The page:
Alongside the launch of Stork with Butter, Unilever relaunched the core Stork range for Easter 2015 with new packaging and the brand’s first TV ad for 20 years. This activity, it says, grew Stork penetration by 6%; a much-needed fillip for a brand down 10.7% in value [IRI].

Margarine and other spreads have shared in the category’s meltdown. Sunflower spreads are down 20% in value on volumes that have dropped 18.1%, while margarine has lost 7.5% of its value [Kantar]. Spread brands in decline include Utterly Butterly, which took an 18% hit on value with a corresponding volume loss [IRI]; owner Dairy Crest is looking to capitalise on its strength in convenience retailers, where it overtrades, with a new £1 price-marked 250g pack (see box).

Another disappointing year for Flora as a whole, which lost 11.6% in value and 14.5% in volume, and losses for I Can’t Believe It’s Not Butter, which shed 18.3% of its value sales [IRI], led to Unilever tweaking its approach.

Flora upped its featured space deals by 109, running more than triple the number of deals used by its nearest brand rival, Lurpak (see p64). Flora accounted for 45% of promotional activity in the category, though with an average total cost saving down 21p [Assosia].

“In such a competitive market, however, the position of some of our key brands was undermined,” says Jary. “In 2015 we have aimed to rebalance this dynamic and the results can be seen on Flora - for the first three periods of the year we have seen both volume and value growth, culminating in a growth of 21% in volume sales in March [Nielsen 4 w/e 28 March 2015].” With the subsector now experiencing a lull innovations-wise, it may be it is this kind of finetuning that influences the fixture over the coming year.

Tucked away in the corners of the blockbuster spread brands, niche butters have had a good year. 

Flavoured and alcoholic butters, for instance, are up 10.1% in value and 8.1% in volume [Kantar]. “Our garlic butter is small by Lurpak’s standards,” says Arla’s Mike Walker, “but it performs well unsupported. A natural step for us would be for us to build on the performance of Lurpak Garlic, but it would need to be right for us in terms of its role in the brand and the category.” 

Over in the functional and free-from niche, Lactofree Spreadable, launched in 2011, has seen growth of 29.3% in value and 23.2% in volume [Nielsen Scantrack 52 w/e 24 April 2015]. It’s made from cows milk with an enzyme added to break down the sugars into more easy-to-tolerate forms.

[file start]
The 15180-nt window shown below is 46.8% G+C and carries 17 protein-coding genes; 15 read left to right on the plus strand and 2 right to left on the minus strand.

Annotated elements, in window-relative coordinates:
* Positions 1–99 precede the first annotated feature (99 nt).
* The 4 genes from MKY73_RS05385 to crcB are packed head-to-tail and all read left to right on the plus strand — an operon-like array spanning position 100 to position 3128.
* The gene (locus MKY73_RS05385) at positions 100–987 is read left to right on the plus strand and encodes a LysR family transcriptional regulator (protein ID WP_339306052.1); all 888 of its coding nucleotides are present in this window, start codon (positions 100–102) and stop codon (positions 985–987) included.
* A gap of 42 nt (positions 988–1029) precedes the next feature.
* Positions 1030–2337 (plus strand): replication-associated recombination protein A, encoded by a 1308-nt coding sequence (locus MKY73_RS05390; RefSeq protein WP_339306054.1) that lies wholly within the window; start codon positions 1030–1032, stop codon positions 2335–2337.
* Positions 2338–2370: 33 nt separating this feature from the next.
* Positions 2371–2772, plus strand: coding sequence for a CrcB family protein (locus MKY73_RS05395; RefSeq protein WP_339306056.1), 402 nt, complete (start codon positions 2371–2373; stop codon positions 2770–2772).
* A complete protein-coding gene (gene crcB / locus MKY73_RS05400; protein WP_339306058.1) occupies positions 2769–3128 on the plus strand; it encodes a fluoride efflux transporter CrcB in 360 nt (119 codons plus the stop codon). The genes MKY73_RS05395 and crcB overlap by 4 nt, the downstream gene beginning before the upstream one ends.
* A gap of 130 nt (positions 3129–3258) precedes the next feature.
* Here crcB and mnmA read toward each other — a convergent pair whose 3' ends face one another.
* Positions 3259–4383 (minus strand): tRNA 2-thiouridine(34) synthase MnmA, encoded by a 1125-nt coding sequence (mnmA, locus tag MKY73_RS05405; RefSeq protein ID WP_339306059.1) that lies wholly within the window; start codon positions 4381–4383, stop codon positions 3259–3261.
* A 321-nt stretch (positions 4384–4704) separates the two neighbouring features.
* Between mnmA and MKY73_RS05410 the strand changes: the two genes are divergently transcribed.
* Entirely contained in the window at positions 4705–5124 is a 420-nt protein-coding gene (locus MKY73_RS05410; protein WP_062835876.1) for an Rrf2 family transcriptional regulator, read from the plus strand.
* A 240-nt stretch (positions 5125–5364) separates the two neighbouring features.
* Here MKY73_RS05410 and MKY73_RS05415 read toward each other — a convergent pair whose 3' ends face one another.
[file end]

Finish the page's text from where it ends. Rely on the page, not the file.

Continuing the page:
Customers excluding cows milk products from their diets have goats dairy as an alternative. Yorkshire producer St Helen’s Farm leads the market in goats butter, which is stocked by Tesco, Sainsbury’s, Waitrose and Ocado. 

Mike Hind, sales and marketing manager at the brand, says: “We’re increasingly positioned as a gourmet product, but there are also people who are avoiding cows milk products because they can’t tolerate the proteins in it. The entry product for those consumers is usually goats milk, and they then want a yoghurt, a cheese, a butter.” 

He adds: “The market is small at £2.29m but it saw growth of 8.5% by value and 6.9% by volume [Nielsen]. St Helen’s Farm grew by 13% in value; we’ve been seeing double-digit growth for the past couple of years and I see no reason for that not to continue provided we’ve got the cream available.” 

There’s no call for an extension into an unsalted variant yet, however. “We wouldn’t have enough demand to justify another SKU, but it’s always like this in the goats milk market. Six years ago there was no demand for a skimmed goats milk, and we have that now.”

Own label

With volumes up 2.5% and value down 1.4%, block butter has seen price deflation from £4.90 to £4.70 per kilo [Kantar]. Last year, it was spreadable that cannibalised block sales, but this year, thanks to the supermarket price war, the subsector appears to be eating itself. Own label is priced low (down 6.1%, says Kantar) and volumes are flying, growing 22.9% with value up 15.5%.

“The price of block butter has reduced due to deep price cuts in own label brands [down to 85p in some retailers],” says Desa Griffiths, insight director at IRI. “Own label is winning volume sales and stealing from other sectors in the category. However, the price battle has now devalued the entire butter category. A cut in the price of cream has allowed butters to be able to lower price and maintain margins, but if this goes up we could see a shift in price and volume back to spreads.”

With own label and brand block having reversed roles in the subsector - where branded sales were worth £173.7m, they’re now at £145.7m, while own label rose to £174.9m from £151.4 [Kantar] - block brands are looking to their heritage, flavour, natural and provenance credentials, as well as brand extensions, to maintain share.

Walker says: “We need to be really clear on what differentiates us from a taste perspective for Lurpak, which has a lactic taste, and Anchor, which is traditionally richer.”

Pike also sees the benefits of nostalgia. “Despite the challenges facing branded butters there are some opportunities for growth,” she says. “Encouraging consumers to bring back old habits by reminding them why they like using BSM products, and driving new usage occasions for butters and spreads, will drive volume per household.”

As well as generating positive, buttered-toast vibes around branded block, Arla has taken promotional action. “We’ve been increasingly competitive from a promotional point of view,” says Walker. “We’re running deeper promotions currently, particularly on block as we compete to close the gap.”

Premium positions

Not all brands are gouging out prices. Harper says. “We’ve actively chosen not to do the deep deals on Kerrygold. It’s a premium offering and we are keen to retain that and not drive value out of the category. We’ve dialled up some promotional activity with 2-for-£2.50 this year but going forward our plan is to retain our 2-for-£3 promotional price rather than follow competitors to 2-for-£2. The likelihood is that deals will increase, but the category needs to be mindful of the fact butter generates strong customer loyalty, and factors such as taste, provenance and usability are important factors in their buying decision, not simply price.”